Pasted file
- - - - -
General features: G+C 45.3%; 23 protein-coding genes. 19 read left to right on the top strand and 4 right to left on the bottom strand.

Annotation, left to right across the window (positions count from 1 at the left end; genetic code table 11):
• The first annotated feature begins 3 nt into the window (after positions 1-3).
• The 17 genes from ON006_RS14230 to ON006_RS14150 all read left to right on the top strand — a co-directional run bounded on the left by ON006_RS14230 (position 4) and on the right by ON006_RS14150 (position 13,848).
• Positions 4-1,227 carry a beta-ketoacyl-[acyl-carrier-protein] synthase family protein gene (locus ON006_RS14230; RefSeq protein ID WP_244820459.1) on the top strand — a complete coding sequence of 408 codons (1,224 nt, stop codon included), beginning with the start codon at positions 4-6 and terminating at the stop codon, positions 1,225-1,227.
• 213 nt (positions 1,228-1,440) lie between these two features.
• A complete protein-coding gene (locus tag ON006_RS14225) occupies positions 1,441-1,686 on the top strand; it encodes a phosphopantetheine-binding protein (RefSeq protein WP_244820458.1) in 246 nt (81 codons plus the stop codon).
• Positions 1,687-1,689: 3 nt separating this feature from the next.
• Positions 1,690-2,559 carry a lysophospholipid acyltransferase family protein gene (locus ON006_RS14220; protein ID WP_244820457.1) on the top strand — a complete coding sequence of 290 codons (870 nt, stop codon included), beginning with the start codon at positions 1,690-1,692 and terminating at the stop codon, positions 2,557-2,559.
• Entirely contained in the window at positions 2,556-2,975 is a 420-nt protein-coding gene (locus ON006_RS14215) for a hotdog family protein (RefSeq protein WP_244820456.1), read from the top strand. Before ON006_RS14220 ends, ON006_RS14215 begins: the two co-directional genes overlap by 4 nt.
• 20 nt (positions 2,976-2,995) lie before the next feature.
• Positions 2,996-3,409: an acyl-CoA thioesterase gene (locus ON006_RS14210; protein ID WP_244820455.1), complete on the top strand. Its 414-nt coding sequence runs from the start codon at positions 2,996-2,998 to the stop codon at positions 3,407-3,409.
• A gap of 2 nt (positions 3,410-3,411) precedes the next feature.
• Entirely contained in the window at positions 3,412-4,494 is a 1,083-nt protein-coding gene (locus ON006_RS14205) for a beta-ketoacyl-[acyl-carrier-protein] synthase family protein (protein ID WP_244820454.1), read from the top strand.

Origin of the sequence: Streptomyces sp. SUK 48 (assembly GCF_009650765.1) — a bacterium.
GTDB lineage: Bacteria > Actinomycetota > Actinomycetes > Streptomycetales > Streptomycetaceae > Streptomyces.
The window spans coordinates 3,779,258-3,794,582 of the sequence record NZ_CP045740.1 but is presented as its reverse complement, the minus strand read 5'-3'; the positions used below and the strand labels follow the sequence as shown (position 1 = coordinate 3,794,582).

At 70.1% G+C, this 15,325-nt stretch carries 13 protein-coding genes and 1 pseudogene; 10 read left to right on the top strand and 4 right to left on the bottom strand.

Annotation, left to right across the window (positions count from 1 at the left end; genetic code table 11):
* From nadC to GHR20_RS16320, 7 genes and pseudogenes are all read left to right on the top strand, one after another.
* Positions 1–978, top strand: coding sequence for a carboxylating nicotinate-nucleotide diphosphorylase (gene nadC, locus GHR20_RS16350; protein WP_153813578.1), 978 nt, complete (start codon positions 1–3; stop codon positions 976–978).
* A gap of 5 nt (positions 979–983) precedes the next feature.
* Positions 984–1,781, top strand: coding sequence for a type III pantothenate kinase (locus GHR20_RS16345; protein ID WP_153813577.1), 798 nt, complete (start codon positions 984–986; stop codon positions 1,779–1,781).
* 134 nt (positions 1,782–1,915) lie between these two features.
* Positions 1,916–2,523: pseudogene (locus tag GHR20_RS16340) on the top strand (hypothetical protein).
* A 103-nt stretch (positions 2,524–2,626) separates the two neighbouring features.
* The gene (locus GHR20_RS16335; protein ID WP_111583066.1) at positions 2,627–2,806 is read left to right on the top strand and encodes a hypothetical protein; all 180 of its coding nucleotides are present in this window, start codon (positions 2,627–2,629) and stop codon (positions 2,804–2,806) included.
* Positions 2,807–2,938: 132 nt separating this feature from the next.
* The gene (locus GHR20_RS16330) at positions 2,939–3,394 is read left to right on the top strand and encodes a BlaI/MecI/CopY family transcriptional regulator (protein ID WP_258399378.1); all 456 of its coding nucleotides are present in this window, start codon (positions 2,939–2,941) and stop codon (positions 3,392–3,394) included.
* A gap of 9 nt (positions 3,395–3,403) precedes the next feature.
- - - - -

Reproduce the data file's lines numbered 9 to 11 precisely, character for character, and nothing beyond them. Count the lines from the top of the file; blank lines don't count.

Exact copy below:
• Positions 1,690-2,559 carry a lysophospholipid acyltransferase family protein gene (locus ON006_RS14220; protein ID WP_244820457.1) on the top strand — a complete coding sequence of 290 codons (870 nt, stop codon included), beginning with the start codon at positions 1,690-1,692 and terminating at the stop codon, positions 2,557-2,559.
• Entirely contained in the window at positions 2,556-2,975 is a 420-nt protein-coding gene (locus ON006_RS14215) for a hotdog family protein (RefSeq protein WP_244820456.1), read from the top strand. Before ON006_RS14220 ends, ON006_RS14215 begins: the two co-directional genes overlap by 4 nt.
• 20 nt (positions 2,976-2,995) lie before the next feature.